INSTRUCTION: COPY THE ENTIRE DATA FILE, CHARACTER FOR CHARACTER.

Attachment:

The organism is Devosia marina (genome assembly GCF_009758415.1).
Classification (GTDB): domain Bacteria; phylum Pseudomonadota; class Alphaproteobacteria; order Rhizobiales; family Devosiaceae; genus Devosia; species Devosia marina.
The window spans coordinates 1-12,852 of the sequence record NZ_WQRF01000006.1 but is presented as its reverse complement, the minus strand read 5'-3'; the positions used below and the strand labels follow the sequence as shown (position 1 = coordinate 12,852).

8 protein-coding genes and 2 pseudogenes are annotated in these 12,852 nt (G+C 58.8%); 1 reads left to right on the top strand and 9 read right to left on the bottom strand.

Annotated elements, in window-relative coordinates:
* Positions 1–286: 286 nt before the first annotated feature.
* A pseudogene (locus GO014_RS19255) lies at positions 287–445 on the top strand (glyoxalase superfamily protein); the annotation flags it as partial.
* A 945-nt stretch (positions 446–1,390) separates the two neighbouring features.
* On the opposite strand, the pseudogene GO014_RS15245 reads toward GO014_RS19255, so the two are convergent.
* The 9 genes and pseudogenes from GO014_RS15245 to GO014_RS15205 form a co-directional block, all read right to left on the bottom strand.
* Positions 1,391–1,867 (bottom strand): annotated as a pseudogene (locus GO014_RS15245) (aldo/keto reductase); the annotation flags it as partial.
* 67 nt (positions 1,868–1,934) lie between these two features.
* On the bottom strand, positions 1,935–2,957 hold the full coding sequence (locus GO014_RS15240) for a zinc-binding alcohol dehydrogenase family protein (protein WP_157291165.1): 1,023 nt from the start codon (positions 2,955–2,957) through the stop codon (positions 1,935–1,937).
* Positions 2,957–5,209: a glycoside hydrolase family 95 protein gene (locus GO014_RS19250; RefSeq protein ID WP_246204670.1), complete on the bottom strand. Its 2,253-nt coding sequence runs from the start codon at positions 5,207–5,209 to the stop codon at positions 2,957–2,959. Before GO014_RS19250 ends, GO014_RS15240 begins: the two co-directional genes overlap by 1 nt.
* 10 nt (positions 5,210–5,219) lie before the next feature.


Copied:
The organism is Devosia marina (genome assembly GCF_009758415.1).
Classification (GTDB): domain Bacteria; phylum Pseudomonadota; class Alphaproteobacteria; order Rhizobiales; family Devosiaceae; genus Devosia; species Devosia marina.
The window spans coordinates 1-12,852 of the sequence record NZ_WQRF01000006.1 but is presented as its reverse complement, the minus strand read 5'-3'; the positions used below and the strand labels follow the sequence as shown (position 1 = coordinate 12,852).

8 protein-coding genes and 2 pseudogenes are annotated in these 12,852 nt (G+C 58.8%); 1 reads left to right on the top strand and 9 read right to left on the bottom strand.

Annotated elements, in window-relative coordinates:
* Positions 1–286: 286 nt before the first annotated feature.
* A pseudogene (locus GO014_RS19255) lies at positions 287–445 on the top strand (glyoxalase superfamily protein); the annotation flags it as partial.
* A 945-nt stretch (positions 446–1,390) separates the two neighbouring features.
* On the opposite strand, the pseudogene GO014_RS15245 reads toward GO014_RS19255, so the two are convergent.
* The 9 genes and pseudogenes from GO014_RS15245 to GO014_RS15205 form a co-directional block, all read right to left on the bottom strand.
* Positions 1,391–1,867 (bottom strand): annotated as a pseudogene (locus GO014_RS15245) (aldo/keto reductase); the annotation flags it as partial.
* 67 nt (positions 1,868–1,934) lie between these two features.
* On the bottom strand, positions 1,935–2,957 hold the full coding sequence (locus GO014_RS15240) for a zinc-binding alcohol dehydrogenase family protein (protein WP_157291165.1): 1,023 nt from the start codon (positions 2,955–2,957) through the stop codon (positions 1,935–1,937).
* Positions 2,957–5,209: a glycoside hydrolase family 95 protein gene (locus GO014_RS19250; RefSeq protein ID WP_246204670.1), complete on the bottom strand. Its 2,253-nt coding sequence runs from the start codon at positions 5,207–5,209 to the stop codon at positions 2,957–2,959. Before GO014_RS19250 ends, GO014_RS15240 begins: the two co-directional genes overlap by 1 nt.
* 10 nt (positions 5,210–5,219) lie before the next feature.